Khalia Williams-O'Neal

Johnny Cheng

Operations Director

 

My “WHY” is to bring those from the margins to the center of the work. Through the Khmer proverb: “It takes a spider to repair its own web”, I practice commitment to the youth with the same love and compassion as my own children.

My journey as a Credible Messenger began with work through Khmer in Action with the goal to bring equity and social justice to the Cambodian community.

Recognizing the siloed effort, my goal became to join a consortium of like-minded partners to empower all marginalized communities.

Khalia Williams-O'Neal

Khalia Williams-O'Neal

Youth Project Manager

 

Khalia Williams-O’Neal graduated from Seattle University with a Bachelor’s degree in Communication and Media with a specialization in Journalism and a minor in Criminal Justice. While in college, Khalia worked for three years as a Team Lead at the Extended Learning Program at Bailey Gatzert Elementary through the Center for Community Engagement at Seattle University. While working at Bailey Gatzert, Khalia was inspired to work with youth and aiding them towards academic success.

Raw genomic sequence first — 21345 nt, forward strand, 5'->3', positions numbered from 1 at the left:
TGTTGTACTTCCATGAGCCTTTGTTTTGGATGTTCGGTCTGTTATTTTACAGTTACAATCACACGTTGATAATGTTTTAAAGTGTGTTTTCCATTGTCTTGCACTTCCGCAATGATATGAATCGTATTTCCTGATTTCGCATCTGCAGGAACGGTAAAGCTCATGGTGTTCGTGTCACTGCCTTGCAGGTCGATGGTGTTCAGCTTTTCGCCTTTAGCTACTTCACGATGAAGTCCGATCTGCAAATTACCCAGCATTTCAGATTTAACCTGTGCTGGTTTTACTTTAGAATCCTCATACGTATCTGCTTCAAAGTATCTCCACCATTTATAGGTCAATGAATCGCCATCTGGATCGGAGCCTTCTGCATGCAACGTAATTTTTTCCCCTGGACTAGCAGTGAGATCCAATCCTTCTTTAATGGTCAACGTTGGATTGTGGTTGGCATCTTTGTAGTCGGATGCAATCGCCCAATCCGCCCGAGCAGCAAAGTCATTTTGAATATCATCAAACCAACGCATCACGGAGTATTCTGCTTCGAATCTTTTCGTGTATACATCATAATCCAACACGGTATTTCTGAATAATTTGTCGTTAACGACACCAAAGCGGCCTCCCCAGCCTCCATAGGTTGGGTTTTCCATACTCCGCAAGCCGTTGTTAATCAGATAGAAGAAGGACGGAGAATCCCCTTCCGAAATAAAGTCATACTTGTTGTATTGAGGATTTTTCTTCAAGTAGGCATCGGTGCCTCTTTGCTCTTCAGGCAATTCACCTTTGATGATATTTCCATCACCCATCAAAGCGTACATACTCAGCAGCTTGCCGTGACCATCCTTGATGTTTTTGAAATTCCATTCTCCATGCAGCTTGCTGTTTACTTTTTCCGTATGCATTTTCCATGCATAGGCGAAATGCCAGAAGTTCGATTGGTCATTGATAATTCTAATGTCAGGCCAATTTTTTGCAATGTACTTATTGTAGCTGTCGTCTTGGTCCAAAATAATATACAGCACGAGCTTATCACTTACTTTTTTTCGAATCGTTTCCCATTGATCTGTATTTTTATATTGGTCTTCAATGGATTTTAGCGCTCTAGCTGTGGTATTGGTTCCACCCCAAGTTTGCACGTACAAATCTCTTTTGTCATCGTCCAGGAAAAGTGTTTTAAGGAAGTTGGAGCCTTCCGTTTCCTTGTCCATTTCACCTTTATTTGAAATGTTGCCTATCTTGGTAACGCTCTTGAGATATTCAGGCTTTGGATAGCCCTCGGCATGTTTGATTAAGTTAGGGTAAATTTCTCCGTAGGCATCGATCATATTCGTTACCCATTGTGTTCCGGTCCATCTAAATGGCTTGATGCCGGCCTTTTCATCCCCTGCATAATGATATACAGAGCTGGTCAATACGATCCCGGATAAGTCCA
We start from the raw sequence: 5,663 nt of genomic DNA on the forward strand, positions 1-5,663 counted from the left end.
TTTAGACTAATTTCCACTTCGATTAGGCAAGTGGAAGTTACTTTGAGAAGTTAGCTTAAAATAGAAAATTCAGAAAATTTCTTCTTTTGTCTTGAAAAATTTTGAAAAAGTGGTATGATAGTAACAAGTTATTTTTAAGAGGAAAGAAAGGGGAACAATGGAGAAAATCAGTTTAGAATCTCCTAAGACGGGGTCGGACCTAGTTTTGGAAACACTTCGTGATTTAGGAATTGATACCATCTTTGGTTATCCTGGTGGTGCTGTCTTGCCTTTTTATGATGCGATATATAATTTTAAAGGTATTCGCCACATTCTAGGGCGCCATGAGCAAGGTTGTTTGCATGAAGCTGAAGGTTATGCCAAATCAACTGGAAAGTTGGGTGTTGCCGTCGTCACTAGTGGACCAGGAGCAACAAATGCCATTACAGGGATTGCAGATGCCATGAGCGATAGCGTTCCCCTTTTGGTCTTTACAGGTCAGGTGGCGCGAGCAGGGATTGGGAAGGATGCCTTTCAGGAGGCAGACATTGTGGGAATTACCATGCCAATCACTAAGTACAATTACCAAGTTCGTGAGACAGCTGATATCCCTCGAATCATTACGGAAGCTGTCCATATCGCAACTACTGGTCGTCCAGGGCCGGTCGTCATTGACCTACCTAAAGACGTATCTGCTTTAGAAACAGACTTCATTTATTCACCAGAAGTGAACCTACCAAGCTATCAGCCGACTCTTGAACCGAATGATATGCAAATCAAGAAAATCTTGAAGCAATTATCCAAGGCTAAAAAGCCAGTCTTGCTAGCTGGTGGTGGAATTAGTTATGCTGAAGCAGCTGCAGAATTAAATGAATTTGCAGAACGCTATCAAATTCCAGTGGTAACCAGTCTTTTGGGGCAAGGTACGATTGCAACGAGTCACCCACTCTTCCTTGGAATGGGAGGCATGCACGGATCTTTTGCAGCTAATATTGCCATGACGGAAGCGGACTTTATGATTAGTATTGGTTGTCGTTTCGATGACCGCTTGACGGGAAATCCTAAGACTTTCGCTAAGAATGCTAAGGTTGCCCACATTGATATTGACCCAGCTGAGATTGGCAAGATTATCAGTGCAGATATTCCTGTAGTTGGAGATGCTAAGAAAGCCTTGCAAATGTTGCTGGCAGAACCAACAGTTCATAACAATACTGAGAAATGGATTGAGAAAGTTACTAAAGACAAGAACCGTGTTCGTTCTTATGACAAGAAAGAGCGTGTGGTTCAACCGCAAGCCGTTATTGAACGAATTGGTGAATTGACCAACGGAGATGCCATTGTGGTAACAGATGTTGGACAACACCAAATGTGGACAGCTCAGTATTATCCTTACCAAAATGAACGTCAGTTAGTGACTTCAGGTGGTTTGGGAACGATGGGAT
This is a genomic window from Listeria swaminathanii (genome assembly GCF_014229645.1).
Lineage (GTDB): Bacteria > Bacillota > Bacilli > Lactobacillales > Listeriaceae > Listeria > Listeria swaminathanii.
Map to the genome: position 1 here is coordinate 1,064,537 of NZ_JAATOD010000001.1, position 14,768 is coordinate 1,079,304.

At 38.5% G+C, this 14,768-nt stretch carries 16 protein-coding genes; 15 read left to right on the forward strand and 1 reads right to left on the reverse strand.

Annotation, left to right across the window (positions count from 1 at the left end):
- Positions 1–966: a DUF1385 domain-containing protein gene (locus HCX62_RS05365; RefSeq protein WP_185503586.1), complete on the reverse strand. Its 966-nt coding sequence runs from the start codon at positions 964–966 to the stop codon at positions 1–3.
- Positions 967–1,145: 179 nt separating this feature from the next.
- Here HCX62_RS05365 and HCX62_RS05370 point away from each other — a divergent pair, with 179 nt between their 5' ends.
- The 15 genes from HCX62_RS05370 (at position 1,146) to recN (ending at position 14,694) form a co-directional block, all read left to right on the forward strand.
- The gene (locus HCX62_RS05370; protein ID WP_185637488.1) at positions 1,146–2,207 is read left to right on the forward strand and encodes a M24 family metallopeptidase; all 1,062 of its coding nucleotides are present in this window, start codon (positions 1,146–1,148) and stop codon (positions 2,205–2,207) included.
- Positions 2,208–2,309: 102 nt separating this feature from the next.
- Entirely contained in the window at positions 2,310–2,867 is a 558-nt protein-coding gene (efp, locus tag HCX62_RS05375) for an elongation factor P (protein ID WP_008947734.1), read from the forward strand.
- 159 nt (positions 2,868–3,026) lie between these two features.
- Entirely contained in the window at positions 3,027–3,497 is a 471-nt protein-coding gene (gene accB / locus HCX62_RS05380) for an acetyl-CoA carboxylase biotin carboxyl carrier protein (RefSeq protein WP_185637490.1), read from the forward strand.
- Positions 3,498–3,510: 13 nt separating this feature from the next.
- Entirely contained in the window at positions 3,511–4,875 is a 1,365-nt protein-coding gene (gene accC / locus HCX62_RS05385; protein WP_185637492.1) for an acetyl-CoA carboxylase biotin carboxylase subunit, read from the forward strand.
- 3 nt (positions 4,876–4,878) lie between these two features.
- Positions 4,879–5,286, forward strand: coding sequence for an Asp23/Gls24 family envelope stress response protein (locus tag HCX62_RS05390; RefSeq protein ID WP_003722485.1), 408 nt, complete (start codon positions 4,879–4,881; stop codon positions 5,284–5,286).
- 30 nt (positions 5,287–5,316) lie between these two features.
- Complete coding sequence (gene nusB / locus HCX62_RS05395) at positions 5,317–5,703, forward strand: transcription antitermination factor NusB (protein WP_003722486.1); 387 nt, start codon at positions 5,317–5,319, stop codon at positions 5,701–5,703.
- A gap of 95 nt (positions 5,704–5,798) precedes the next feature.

While in her final year of university, Khalia began her internship at Seattle Goodwill as a Youth Program Assistant for the Youth Maritime Program. Khalia produced and facilitated equity and inclusion trainings to employers and assisted in job readiness work with at-risk youth of color. Through her work at Bailey Gatzert and Seattle Goodwill, Khalia found a passion for working within her community and advocating for Black and Brown youth’s success. Khalia plans to advocate for youth of color in every space she enters and hopes to continue that mission with Credible Messenger.